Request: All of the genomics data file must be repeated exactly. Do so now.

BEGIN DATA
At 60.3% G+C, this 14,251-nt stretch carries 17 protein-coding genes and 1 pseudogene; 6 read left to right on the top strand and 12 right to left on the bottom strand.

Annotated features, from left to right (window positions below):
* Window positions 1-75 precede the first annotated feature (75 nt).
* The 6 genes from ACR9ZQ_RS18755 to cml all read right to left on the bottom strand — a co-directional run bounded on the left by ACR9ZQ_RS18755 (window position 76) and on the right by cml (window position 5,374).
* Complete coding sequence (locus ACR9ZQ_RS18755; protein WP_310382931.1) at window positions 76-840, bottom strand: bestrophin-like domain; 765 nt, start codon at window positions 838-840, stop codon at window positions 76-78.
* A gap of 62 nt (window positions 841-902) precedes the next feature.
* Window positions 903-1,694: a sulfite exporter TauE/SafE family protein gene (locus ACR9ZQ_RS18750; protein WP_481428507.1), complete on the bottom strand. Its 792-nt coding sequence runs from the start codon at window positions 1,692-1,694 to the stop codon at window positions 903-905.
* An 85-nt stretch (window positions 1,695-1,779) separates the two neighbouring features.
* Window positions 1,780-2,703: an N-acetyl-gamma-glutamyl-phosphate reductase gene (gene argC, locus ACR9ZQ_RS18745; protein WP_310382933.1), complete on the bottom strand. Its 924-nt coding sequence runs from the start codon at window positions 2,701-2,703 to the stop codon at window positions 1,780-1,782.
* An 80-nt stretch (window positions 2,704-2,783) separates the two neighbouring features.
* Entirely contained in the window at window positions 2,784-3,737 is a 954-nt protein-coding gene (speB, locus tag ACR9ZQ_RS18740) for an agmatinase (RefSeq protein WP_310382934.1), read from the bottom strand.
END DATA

At 60.3% G+C, this 14,251-nt stretch carries 17 protein-coding genes and 1 pseudogene; 6 read left to right on the top strand and 12 right to left on the bottom strand.

Annotated features, from left to right (window positions below):
* Window positions 1-75 precede the first annotated feature (75 nt).
* The 6 genes from ACR9ZQ_RS18755 to cml all read right to left on the bottom strand — a co-directional run bounded on the left by ACR9ZQ_RS18755 (window position 76) and on the right by cml (window position 5,374).
* Complete coding sequence (locus ACR9ZQ_RS18755; protein WP_310382931.1) at window positions 76-840, bottom strand: bestrophin-like domain; 765 nt, start codon at window positions 838-840, stop codon at window positions 76-78.
* A gap of 62 nt (window positions 841-902) precedes the next feature.
* Window positions 903-1,694: a sulfite exporter TauE/SafE family protein gene (locus ACR9ZQ_RS18750; protein WP_481428507.1), complete on the bottom strand. Its 792-nt coding sequence runs from the start codon at window positions 1,692-1,694 to the stop codon at window positions 903-905.
* An 85-nt stretch (window positions 1,695-1,779) separates the two neighbouring features.
* Window positions 1,780-2,703: an N-acetyl-gamma-glutamyl-phosphate reductase gene (gene argC, locus ACR9ZQ_RS18745; protein WP_310382933.1), complete on the bottom strand. Its 924-nt coding sequence runs from the start codon at window positions 2,701-2,703 to the stop codon at window positions 1,780-1,782.
* An 80-nt stretch (window positions 2,704-2,783) separates the two neighbouring features.
* Entirely contained in the window at window positions 2,784-3,737 is a 954-nt protein-coding gene (speB, locus tag ACR9ZQ_RS18740) for an agmatinase (RefSeq protein WP_310382934.1), read from the bottom strand.